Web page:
OUR CAMPAIGNS 2012:
» Towards… AN AU FREE FROM FOREIGN INTERFERENCE…
Min. Dlamini-Zuma for the Chairperson of the African Union Commission!
AU Summit, June 23-30, 2012 in Lilongwe, Malawi.
We of the Pan-Africanist International welcome the news that the South African Home Affairs Minister, Dr. Nkosazana Dlamini-Zuma will run again for the position of African Union Commission chair at the next AU Summit in June, according to the international relations minister, Maite Nkoana-Mashabane.
Dlamini-Zuma, 62, has served in the cabinet of every South African president since Nelson Mandela, who named her health minister after taking office as the country’s first black leader in 1994.
A doctor by training, she served as foreign minister for a decade under Mandela’s successors Thabo Mbeki and Kgalema Motlanthe, and her ex-husband, current President Jacob Zuma, found her indispensable enough to name her home affairs minister — the post she now holds. She was credited with cleaning up the problematic department, so much so that under her tenure it earned its first clean audit since the advent of democracy in the country in 1994.
No woman has held the post of chair of the Commission of the African Union. Dlamini-Zuma, served as minister of foreign affairs between 1999 and 2009.
She is also credited for working hard to put forward South Africa’s candidature for a seat on the United Nations Security Council and for her efforts in “peace-building” on the African continent.
During her days at the then department of foreign affairs, Dlamini-Zuma commissioned a study to conduct a comprehensive analysis of the root causes of conflict in Africa.
The study found that among the triggers of conflicts was electoral fraud, ethnicity, state resources, vested interests by foreign actors and the cavalier construction of colonial borders at the end of the 19th century.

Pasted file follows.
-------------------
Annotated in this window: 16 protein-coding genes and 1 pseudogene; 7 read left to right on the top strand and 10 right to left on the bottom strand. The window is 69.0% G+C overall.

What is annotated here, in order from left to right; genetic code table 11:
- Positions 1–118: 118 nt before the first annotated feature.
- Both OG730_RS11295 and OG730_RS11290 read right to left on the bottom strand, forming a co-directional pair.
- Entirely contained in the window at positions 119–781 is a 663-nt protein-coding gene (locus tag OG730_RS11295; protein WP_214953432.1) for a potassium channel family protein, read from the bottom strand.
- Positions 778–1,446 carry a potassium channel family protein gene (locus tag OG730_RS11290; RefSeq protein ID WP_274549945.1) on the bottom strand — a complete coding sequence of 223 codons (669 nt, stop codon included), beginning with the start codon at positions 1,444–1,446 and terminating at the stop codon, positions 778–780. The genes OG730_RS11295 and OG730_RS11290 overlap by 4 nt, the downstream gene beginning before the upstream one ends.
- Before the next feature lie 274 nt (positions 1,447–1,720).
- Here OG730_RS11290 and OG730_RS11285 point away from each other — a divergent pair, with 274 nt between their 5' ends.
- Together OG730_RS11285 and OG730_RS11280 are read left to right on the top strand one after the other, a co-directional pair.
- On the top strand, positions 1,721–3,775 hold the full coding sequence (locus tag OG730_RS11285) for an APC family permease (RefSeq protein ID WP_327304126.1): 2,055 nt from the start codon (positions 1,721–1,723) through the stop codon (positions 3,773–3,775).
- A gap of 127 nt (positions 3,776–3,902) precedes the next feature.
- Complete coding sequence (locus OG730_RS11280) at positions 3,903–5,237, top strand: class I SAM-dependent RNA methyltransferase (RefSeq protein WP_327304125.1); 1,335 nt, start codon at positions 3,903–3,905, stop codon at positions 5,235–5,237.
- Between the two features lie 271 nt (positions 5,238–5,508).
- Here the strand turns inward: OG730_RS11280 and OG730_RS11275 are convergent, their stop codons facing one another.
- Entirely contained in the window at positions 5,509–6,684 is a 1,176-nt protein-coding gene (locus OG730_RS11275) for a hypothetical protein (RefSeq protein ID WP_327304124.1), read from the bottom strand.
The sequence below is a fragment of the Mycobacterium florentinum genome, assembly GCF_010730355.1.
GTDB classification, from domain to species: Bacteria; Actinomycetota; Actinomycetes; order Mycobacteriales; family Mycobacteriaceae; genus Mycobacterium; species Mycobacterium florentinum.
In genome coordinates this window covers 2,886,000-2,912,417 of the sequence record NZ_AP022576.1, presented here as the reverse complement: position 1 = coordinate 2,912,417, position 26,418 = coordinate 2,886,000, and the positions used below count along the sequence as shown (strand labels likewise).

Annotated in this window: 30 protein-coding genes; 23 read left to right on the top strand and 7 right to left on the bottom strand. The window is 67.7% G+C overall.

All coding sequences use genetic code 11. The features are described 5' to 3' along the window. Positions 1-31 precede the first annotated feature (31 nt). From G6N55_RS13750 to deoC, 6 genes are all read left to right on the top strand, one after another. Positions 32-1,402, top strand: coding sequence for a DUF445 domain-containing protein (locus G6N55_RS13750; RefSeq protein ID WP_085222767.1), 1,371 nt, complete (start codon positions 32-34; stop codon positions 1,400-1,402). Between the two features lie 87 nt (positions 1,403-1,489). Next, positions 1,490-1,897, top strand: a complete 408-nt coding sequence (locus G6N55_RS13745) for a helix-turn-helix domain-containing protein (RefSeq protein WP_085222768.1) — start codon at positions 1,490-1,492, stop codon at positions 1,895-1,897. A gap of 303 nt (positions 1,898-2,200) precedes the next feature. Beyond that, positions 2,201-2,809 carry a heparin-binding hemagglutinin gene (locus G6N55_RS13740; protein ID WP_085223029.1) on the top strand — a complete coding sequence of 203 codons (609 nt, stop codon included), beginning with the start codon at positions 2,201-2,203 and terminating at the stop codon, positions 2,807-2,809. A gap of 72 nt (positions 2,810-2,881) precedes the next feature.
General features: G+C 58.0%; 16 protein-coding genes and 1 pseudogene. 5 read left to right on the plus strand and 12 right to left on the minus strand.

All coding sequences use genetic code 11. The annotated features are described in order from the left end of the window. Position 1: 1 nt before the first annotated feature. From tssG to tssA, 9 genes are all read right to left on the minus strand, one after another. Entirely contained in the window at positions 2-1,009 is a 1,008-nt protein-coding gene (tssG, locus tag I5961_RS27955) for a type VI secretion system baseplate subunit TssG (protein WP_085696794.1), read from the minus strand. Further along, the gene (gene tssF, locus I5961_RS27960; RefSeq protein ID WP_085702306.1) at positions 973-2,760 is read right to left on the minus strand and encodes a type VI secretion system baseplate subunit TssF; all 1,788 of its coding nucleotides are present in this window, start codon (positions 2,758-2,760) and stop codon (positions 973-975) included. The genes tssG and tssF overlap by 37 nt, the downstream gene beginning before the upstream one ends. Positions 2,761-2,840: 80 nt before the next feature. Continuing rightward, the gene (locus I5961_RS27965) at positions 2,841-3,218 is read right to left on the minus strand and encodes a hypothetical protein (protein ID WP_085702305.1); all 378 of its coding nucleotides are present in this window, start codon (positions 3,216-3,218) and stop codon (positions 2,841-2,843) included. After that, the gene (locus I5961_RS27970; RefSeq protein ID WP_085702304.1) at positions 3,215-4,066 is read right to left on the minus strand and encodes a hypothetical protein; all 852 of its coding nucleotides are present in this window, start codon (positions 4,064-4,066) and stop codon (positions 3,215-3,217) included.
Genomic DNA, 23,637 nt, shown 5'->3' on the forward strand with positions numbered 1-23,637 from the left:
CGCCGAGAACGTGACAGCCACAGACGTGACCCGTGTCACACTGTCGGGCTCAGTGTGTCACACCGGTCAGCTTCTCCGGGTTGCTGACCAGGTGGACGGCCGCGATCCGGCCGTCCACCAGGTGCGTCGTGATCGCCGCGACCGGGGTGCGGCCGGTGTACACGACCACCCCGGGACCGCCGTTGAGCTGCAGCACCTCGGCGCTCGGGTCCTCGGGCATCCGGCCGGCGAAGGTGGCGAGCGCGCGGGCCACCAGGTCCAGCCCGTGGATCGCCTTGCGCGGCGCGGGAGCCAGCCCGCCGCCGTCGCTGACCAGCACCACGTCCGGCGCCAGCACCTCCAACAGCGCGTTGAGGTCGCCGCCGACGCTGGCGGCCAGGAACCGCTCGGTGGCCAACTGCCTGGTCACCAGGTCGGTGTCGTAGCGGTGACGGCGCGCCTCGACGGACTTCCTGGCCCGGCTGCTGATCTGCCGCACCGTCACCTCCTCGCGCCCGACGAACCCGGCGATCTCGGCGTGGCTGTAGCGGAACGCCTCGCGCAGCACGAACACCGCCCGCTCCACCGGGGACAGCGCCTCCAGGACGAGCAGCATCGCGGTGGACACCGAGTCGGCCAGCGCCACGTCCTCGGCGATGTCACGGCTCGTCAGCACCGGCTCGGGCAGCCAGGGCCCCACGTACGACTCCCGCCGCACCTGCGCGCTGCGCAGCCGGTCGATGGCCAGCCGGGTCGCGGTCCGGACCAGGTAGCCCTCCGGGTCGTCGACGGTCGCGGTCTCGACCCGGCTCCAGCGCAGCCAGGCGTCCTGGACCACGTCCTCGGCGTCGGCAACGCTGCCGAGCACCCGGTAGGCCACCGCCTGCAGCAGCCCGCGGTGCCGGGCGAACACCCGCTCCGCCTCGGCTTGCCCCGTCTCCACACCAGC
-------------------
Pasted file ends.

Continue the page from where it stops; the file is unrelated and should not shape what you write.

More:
She is widely seen as having effected a turnaround in the hitherto chaotic department of home affairs over the past two years, tackling the corruption and mismanagement that have plagued it.
There were numerous obstacles, which we will have to deal with in the six months ahead. Ahead of the election, Dlamini-Zuma’s backers were worried that Francophone countries might be influenced by the French to vote for Ping and snub South Africa, Africa’s biggest economy.
The United States meanwhile denied a report that Washington, along with Paris, were actively opposing Dlamini-Zuma’s candidacy against Gabonese Ping’s bid for a second term.
“The United States considers the selection of leadership for the Commission of the African Union to be an issue that is entirely for African states to decide,” the US embassy said in response to Friday’s report in the Mail & Guardian.
“Contrary to speculation, the United States has no preferred candidate, and we have consistently maintained neutrality on possible candidates for the chair.”
Nigeria has also been cited by South African diplomats as a major obstacle to the bid. Relations between the two countries have been in a funk for some time, but it deepened over South Africa’s backing of former president Laurent Gbagbo during the battle for control of Côte d’Ivoire.
Ping is no longer eligible for re-election and this paves a way for Dlamini-Zuma to give it another shot and lobby even harder ahead of the next summit.
“The message that is very clear, if you check the rule book, is that the incumbent shall vacate and the deputy chair will act until the next election. So nothing stops us from fielding the same candidate because she has shown or proven to be a formidable candidate that the incumbent could not defeat,” said Nkoana-Mashabane, in a statement.
“It was a vote of no-confidence in his [Ping] leadership. African countries were clearly unhappy with an AU that was ran from Paris. This provides us an opportunity to elect someone from a country which does not have neo-colonial hang-ups,” according to the diplomat who attended AU Summit in Addis Ababa, Ethiopia.
The elections for the position of new AU Commission chair will now be held at Malawi’s capital Lilongwe in June. This is where we need all hands on deck to make this a resounding success!
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